Works that are not protected by copyright law are said to be "in the public domain" (i.e., they belong to the public as a whole). Copyright does not apply to public domain works, and the authors of these works do not possess any of the exclusive rights of copyright owners. As a result, works in the public domain may be used freely by everyone.

The fact that a work is readily available to the public does NOT mean that it is "in the public domain." For example, while freeware and shareware may be given away to the public for free, the software is still protected by copyright law and the author retains his/her exclusive rights.

Works in the public domain include:

  1. Common knowledge information such as facts, numbers, and ideas.
  2. Works for which the copyright has expired.
  3. Works published before March 1, 1989 that did not include a proper notice of copyright (after March 1, 1989 the copyright notice is no longer required in order to secure copyright).
  4. Works created by the United States federal government.
  5. Works that are expressly contributed to the public domain by their authors.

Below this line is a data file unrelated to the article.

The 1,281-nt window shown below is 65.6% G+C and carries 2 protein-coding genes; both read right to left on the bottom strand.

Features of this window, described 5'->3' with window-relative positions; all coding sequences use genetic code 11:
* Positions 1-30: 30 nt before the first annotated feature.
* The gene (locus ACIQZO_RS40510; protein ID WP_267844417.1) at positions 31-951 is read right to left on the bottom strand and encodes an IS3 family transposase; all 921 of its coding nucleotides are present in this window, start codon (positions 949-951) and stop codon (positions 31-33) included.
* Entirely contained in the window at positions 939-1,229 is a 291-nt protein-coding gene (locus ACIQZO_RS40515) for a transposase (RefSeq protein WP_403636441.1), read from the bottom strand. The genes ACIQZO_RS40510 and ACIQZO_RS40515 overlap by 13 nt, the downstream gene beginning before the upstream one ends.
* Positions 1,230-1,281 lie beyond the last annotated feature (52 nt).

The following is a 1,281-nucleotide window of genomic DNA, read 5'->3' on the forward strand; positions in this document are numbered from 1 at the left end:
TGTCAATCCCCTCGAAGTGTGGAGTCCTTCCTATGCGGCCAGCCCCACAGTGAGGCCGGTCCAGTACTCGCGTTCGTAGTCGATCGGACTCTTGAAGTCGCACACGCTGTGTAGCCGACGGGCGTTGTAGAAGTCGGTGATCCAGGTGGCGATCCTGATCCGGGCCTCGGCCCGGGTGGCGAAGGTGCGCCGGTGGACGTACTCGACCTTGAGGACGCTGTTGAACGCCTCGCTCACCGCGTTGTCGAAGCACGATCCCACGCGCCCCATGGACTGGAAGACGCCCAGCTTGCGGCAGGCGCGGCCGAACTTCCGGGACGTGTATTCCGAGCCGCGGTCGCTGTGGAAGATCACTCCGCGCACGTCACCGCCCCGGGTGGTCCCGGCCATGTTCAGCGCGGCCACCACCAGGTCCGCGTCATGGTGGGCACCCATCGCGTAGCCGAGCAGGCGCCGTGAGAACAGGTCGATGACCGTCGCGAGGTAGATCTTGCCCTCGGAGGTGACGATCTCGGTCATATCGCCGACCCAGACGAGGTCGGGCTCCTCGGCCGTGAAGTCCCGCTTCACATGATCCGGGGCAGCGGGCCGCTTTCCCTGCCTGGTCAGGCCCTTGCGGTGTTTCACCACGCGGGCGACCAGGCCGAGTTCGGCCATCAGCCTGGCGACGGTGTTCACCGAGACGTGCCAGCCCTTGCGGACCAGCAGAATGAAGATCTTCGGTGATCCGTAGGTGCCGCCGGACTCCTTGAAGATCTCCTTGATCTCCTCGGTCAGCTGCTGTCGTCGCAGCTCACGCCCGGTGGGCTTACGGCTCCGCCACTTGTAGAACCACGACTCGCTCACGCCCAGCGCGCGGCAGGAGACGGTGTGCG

Educational Fair Use Policy

Now for the good news: Teachers are granted special exemptions to use copyrighted material without obtaining permission under what is called the "fair use policy."  Whether a particular use qualifies as fair use depends on the circumstances.

Fair use balancing test

There are four primary factors used to determine if instructors can use copyrighted material in their classroom: (1) The purpose and character of the use; (2) the nature of the work; (3) the amount and substantiality of the portion used; (4) the economic impact on the value of the work.

  1. The purpose and character of the use
    including whether such use is of a commercial nature or is for nonprofit educational purposes. While not at all determinative, courts have generally ruled that preference will be granted to works that were created for non-profit educational purpose.

    Fair Use
    Get Permission




  2. Uses on the left tend to tip the balance in favor of fair use. The use on the right tends to tip the balance in favor of the copyright owner, that is, in favor of seeking permission. The uses in the middle, if they apply, are very beneficial - they add weight to the tipping force of uses on the left and subtract weight from the tipping force of uses on the right.